Remember, if you’d like to get your question answered here on the podcast or LIVE on Facebook & Periscope, head over to OptionAlpha.com/ASK and click the big red record button in the middle of the screen and leave me a private voicemail. There’s no software to download or install and it’s incredibly easy.

PDF Guides & Checklists:

  • The Ultimate Options Strategy Guide [90 Pages]: Our most popular PDF workbook with detailed options strategy pages categorized by market direction. Read the whole guide in less than 15 mins and have it forever to reference.
  • Earnings Trading Guide [33 Pages]: The ultimate guide to earnings trades including the top things to look for when playing these one-day volatility events, expected move calculations, best strategies to use, adjustments, etc.
  • Implied Volatility (IV) Percentile Rank [3 Pages]: A cool, simple visual tool to help you understand how we should be trading based on the current IV rank of any particular stock and the best strategies for each blocked section of IV.
  • Guide to Trade Size & Allocation [8 Pages]: Helping you figure out exactly how to calculate new position size as well as how much you should be allocating to your each position based on your overall portfolio balance.
  • When to Exit/Manage Trades [7 Pages]: Broken down by option strategy we'll give you concrete guidelines on the best exit points and prices for each trade type to maximize your win rate and profits long-term.
  • 7-Step Trade Entry Checklist [10 Pages]: Our top 7 things you should be double-checking before you enter your next trading. This quick checklist will help keep you out of harms way by making sure you make smarter entries.

Real-Money, LIVE Trading:

  • EWZ Iron Butterfly (Closing Trade): After nearly pinning the stock at our short strikes, and thanks to the volatility drop, we netted a $600 profit on this iron butterfly trade.
  • VXX Short Call (Closing Trade): One of the most consistent and profitable options trades we can make is shorting pure volatility with VXX and today we closed this naked short call in VXX after a couple days for a $420 profit.
  • DIA Iron Condor (Adjusting Trade): This neutral iron condor in DIA is need of a quick adjustment early this week as the market continues to rally. In this video, we'll discuss why I'm adding an additional put credit spread while also choosing NOT to close out of our current put credit spread due to pricing reasons.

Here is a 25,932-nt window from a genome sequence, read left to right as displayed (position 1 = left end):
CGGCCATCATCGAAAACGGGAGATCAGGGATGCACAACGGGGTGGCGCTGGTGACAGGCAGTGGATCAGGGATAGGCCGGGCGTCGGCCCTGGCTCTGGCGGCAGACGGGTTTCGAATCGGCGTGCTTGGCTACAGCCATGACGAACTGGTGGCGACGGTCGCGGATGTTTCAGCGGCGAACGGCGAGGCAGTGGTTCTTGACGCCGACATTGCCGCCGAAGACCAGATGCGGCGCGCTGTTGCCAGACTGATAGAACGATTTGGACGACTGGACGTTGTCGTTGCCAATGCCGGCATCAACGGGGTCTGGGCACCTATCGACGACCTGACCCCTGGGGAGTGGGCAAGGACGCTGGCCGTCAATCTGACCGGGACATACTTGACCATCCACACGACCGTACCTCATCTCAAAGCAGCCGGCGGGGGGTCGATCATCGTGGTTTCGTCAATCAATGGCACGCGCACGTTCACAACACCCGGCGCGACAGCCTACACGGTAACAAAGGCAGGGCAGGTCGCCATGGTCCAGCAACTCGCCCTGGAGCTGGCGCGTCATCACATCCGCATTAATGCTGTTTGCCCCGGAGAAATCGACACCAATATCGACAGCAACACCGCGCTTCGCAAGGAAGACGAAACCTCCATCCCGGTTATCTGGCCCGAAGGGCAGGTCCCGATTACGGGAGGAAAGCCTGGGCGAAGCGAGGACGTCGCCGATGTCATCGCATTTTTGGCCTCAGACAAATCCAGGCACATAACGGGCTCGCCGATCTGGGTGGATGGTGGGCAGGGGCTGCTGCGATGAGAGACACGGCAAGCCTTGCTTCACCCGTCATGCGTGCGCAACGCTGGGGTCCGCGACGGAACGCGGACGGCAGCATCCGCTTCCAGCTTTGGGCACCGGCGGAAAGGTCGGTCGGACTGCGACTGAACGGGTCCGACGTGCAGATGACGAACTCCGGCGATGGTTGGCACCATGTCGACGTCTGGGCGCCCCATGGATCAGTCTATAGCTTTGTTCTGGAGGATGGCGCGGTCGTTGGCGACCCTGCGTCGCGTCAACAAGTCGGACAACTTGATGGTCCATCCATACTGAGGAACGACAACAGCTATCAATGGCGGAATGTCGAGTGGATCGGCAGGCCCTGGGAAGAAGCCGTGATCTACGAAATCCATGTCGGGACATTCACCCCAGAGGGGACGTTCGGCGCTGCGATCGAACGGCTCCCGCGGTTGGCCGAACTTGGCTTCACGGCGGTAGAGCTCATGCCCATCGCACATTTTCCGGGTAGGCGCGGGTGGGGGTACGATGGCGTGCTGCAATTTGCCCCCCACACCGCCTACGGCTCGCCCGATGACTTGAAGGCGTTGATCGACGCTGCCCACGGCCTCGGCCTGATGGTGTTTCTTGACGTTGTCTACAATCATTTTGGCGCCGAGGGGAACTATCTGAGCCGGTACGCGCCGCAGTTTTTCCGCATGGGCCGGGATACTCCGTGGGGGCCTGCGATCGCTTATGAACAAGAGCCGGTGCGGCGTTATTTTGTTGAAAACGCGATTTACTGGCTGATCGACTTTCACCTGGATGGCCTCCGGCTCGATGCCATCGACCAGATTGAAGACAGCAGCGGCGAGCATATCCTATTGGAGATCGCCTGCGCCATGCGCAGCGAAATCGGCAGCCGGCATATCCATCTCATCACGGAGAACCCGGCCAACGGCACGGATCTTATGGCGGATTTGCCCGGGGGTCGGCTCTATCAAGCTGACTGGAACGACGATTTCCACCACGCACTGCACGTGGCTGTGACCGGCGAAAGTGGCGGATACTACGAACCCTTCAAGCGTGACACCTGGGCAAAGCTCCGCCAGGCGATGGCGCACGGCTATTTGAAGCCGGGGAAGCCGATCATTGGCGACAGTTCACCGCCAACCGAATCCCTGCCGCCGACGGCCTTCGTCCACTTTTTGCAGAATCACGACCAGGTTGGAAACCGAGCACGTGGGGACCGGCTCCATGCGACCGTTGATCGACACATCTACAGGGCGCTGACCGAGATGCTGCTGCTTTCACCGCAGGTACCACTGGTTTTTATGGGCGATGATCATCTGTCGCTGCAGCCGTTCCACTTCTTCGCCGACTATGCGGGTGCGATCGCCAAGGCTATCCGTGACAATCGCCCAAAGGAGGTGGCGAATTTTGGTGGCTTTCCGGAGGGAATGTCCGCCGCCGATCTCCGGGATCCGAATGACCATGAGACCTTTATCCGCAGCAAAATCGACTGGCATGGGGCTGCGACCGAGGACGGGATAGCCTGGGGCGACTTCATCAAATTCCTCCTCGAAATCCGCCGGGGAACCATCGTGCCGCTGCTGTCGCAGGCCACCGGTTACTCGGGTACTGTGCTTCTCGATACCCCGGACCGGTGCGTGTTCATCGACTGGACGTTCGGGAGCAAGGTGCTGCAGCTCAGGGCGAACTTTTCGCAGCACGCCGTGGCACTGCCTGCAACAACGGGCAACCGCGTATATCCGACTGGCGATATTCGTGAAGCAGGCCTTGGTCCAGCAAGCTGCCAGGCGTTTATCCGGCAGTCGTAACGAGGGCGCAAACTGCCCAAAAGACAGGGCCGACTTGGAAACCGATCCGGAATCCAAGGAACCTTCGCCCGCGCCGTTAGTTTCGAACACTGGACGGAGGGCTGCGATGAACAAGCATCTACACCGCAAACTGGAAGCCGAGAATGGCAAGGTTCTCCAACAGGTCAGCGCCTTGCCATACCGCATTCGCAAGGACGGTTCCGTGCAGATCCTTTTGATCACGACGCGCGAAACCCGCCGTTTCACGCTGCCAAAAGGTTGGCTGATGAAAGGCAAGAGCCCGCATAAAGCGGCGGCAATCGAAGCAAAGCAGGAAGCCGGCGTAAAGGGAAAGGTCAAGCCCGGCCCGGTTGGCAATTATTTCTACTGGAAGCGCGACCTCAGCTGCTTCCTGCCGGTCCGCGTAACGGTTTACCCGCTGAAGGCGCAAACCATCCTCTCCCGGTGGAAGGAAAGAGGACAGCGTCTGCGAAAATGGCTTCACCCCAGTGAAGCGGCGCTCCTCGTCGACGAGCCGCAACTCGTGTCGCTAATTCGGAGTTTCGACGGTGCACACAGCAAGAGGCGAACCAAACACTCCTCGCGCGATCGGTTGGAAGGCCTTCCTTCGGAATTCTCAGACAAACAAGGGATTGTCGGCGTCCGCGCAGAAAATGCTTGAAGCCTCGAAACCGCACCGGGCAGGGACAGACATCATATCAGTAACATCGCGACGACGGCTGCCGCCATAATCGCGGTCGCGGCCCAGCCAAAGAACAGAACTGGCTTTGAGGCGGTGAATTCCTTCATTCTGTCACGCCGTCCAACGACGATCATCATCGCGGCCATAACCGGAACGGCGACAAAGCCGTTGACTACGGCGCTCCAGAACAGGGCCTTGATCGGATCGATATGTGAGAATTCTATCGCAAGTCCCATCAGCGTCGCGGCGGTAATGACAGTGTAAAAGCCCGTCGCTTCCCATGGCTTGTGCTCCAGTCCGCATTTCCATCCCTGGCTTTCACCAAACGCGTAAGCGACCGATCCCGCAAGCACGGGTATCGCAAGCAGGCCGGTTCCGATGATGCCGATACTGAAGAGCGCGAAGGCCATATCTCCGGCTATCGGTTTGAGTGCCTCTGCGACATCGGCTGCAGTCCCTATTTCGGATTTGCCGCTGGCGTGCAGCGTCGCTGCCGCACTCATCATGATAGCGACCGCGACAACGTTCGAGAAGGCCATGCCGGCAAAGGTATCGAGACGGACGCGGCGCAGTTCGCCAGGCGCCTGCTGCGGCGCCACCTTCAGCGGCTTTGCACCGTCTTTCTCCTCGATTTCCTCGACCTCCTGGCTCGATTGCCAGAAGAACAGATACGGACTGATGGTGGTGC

• COP Short Put (Closing Trade): These single short puts in COP acted as a great hedge for our other bearish bets in oil this month and helped smooth out our returns after we closed them for a nice big profit.
  • TSLA Put Debit Spread (Closing Trade): Although many people thought we were crazy for getting bearish in TSLA this pre-earnings put debit spread trade made us $200 today. After the huge run up from $140 to $260 and getting some technical sell signals, we were pretty sure this stock would pull back.
  • MON Iron Condor (Closing Trade): Following a huge drop in implied volatility we worked hard to close this MON iron condor trade adjusting the order multiple times to fill before the end of the day.
  • IBB Call Debit Spread (Opening Trade): We'll show you how I started searching for a new bullish trade and eventually found a low volatility trade in IBB looking for a move higher to hedge our portfolio.
  • TLT Iron Butterfly (Closing Trade): Following the Brexit vote TLT and bonds traded in a nearly $8 range really quickly - even still the drop in implied volatility helped generate a $330 profit for us.
  • XBI Call Debit Spread (Closing Trade): Got lucky picking the exact bottom for our entry in this call debit spread for the XBI biotech ETF which ultimately was closed for a profit of $165 today on the rally higher.
  • COH Iron Butterfly (Earnings Trade): Shortly after the market open we close out of our COH earnings trade for about a $160 profit, leaving just 1 leg on to expire worthless.
  • EWW Debit Spread (Closing Trade): Using some of the technical analysis signals we discovered in our backtesting research, we were able to make a quick $130 profit on this bearish EWW debit spread trade.
  • IBM Iron Condor (Earnings Trade): Shortly after the market opened you'll follow along with me as we watch volatility drop and liquidity come into the market before closing out the position for $250 profit.
  • SLV Short Straddle (Opening Trade): Using our watch list software we decided to continue to add to our existing SLV short straddle position with a new set of strike prices reflective of the move lower in the ETF recently.

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About The Author

Kirk Du Plessis

Kirk founded Option Alpha in early 2007 and currently serves as the Head Trader. Formerly an Investment Banker in the Mergers and Acquisitions Group for Deutsche Bank in New York and REIT Analyst for BB&T Capital Markets in Washington D.C., he's a Full-time Options Trader and Real Estate Investor. He's been interviewed on dozens of investing websites/podcasts and he's been seen in Barron’s Magazine, SmartMoney, and various other financial publications. Kirk currently lives in Pennsylvania (USA) with his beautiful wife and two daughters.